I am happy to welcome you all here tonight. At least this time, you will be too busy talking about yourselves to gossip about us for a change!
We are honoured tonight with the presence of two of my distinguished predecessors, both of whom have a special rapport with tonight’s ceremony; One, the Right Honourable Jules Léger, because he was once a newspaperman himself and the other, the Right Honourable Roland Michener, because the award bears his name. It is a very real pleasure for me to welcome them and their charming wives on your behalf.
The Michener Award is granted to a news organization thought of having performed “the most outstanding public service in journalism” during the preceding calendar year. News media people are indeed “public servants” in that they keep their readers or viewers informed, aware and alerted to current events, trends, philosophies and opinions. We are lucky to live in a country which cherishes its freedom of the press and we must jealously guard this freedom.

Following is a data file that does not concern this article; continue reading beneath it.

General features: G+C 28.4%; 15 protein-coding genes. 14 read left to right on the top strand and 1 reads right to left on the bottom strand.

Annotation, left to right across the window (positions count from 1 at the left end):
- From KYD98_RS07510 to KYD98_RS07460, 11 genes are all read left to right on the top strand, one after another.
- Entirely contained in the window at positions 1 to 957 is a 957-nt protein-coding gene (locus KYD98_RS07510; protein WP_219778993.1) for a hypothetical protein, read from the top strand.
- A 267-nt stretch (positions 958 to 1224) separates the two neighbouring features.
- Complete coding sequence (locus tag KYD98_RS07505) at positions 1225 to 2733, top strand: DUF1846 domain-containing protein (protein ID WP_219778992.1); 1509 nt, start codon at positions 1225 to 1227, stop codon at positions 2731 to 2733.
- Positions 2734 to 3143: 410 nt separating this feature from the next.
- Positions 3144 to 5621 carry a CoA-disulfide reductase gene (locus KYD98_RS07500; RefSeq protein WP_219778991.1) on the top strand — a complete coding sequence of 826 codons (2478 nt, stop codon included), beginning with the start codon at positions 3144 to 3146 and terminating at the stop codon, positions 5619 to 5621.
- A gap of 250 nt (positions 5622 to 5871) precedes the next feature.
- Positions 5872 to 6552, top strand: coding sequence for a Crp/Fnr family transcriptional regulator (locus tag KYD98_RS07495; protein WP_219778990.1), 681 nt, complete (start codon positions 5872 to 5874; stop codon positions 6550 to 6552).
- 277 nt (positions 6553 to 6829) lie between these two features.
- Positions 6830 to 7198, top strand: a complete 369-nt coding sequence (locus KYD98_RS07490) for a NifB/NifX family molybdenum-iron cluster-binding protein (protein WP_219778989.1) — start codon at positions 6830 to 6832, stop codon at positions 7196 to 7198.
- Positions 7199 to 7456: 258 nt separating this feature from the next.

The print and electronic media play a major role in this country. Some journalists are more familiar to us than many of the people they write about. It is important to protect freedom of speech in our media. It is also important to ensure that journalists continue to pursue ideals and exemplify professionalism.
For this reason, we must make the effort to recognize the merits of our journalists and the quality of their work. It therefore gives me great pleasure to pay tribute to the finalists for their fine showing and to congratulate the winner of the 1979 Michener Award. You have earned our respect and the respect of your colleagues. A free and dynamic press is the cornerstone of democracy and I encourage you all to ensure that it remains so. I also urge you to continue working towards making our media of communications the best in the world. Congratulations and best wishes to you all.
Thank you – Merci.
His Excellency Edward Schreyer
Governor General of Canada
Rideau Hall, Ottawa
November 8, 1980.
The distinction between this and other media awards is primarily the emphasis on the degree of arms-length public benefit that is generated. Journalistic excellence alone is not enough. Other criteria include the resources available to the news organizations, an effort to level the playing field for small, medium and large applicants.